Hiking | Lifestyle | Travel

Hike The Wave Arizona

Adventure girl jumping at The Wave, Arizona. Sandstone mountain formations in the desert

Chances are, you’ve seen photos floating around on social media of the beautiful sandstone mountains located on the border of Utah and Arizona, also known as “The Wave”.

Coyote Buttes North is an epic and beautiful hike. What you may not know is the truth behind what it actually takes to be able to experience it!

Lottery System

There is a very competitive lottery system that you must enter, and win, in order to legally hike The Wave. There are 2 lotteries: the online lottery and a walk-in lottery. 10 people are randomly selected from the online lottery, and 10 people are randomly selected for the walk-in lottery. 20 people total, per day, are allowed in.

Your chances of winning (if you’re lucky) are around 2%, or less, depending on the time of year and day of the week.

I had previously entered the online lottery two different times, with no luck. You can try your luck with the only lottery here.

walk-in lottery

Walk-in permits are issued one day in advance of your hiking date in Kanab, Utah at the Grand Staircase Escalante National Monument (GSENM) visitor center. You’ll want to be there no later than 8:30 A.M., to be safe. The lottery drawing happens at 9 A.M.

With the odds of winning NOT being in our favor, we made this trip with the intention of staying 3 days in Kanab (2.5 hours from St. George, UT) and trying each day to get a permit. As luck would have it, we won the lottery on our FIRST TRY. We were the 2nd people to be drawn!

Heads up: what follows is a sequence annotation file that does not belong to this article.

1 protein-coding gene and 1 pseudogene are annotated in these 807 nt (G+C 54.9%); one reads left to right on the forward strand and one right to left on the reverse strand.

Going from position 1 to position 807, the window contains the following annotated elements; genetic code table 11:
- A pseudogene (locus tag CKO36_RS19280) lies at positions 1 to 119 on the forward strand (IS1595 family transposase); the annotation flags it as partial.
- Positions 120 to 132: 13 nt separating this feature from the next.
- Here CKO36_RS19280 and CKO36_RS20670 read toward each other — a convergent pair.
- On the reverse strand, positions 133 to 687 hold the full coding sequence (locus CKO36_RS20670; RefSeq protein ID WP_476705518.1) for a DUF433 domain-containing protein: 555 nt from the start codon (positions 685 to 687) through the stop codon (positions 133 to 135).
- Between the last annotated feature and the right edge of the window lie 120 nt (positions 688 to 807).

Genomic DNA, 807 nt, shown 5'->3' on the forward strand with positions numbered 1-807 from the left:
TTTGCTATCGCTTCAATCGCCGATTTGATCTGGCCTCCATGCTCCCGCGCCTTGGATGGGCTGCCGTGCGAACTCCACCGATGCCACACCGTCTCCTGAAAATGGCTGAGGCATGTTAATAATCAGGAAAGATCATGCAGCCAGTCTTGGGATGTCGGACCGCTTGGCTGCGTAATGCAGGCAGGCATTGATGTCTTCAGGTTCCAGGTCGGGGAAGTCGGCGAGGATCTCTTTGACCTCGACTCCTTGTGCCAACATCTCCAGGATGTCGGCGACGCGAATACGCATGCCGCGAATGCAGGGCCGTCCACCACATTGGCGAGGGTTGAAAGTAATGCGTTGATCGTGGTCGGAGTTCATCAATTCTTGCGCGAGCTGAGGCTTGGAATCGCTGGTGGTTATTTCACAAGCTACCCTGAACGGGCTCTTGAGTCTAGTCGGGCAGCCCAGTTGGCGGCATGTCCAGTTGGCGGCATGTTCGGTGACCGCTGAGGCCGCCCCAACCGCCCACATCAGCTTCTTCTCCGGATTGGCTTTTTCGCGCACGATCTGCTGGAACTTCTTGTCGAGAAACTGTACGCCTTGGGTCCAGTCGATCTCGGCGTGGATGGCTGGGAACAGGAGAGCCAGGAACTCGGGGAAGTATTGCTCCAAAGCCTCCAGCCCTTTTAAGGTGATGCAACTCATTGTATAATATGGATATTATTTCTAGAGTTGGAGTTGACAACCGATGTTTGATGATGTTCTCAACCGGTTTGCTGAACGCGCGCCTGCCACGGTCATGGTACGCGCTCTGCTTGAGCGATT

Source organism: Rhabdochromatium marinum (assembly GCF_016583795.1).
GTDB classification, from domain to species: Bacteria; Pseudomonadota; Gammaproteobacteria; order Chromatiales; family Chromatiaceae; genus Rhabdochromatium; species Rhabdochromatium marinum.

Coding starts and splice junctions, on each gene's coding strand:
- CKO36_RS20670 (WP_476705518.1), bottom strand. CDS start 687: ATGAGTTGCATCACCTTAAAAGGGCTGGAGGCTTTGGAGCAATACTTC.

Paria Canyon Vermilion Cliffs Coyote Buttes North Lottery Win Hike


After winning the lottery, you will then sit through a very in-depth orientation prior to being allowed to do this hike. The orientation is about 1.5 hours long. It is very thorough and will discuss how to get to the wave. You will be provided with a map. Also covered: what to bring on your hike, the amount of water to pack per person for the conditions, and whether or not you can use the world as your bathroom (true story). Spoiler alert: you can.

Preparing for your hike

This may be obvious, but you want to make sure you have PLENTY of water. There is no access to water (or shade) on this hike. You will also want to bring plenty of food (bars, snacks) to keep your energy up.

I highly recommend getting some peanut butter filled pretzels. Salt is super important when hiking because it allows you to retain water. You won’t get dehydrated as fast.

Screen Shot 2019 08 26 at 3.43.33 PM

Once you have your permit, you can start your hike any time after midnight. You will want to gauge the time you hike The Wave according to the current weather conditions and temperatures.

We made the mistake of doing The Wave in the dead heat of the summer (August). I would NOT recommend doing this. When they warn you about the heat, they aren’t lying.

getting there

The easiest way to get to The Wave is via the Wire Pass Trailhead. To get to the Wire Pass Trailhead, take Highway 89 to House Rock Road. The House Rock Road turnoff is between mileposts 25 and 26 on Highway 89 in Utah.

House Rock Road to Coyote Buttes
House Rock Road

House Rock Road is a pretty easy road that can be taken by passenger cars, however, do NOT take this road if it is wet. It is clay-based and impassable even to 4WD vehicles when wet. You can see the road conditions in real-time, here.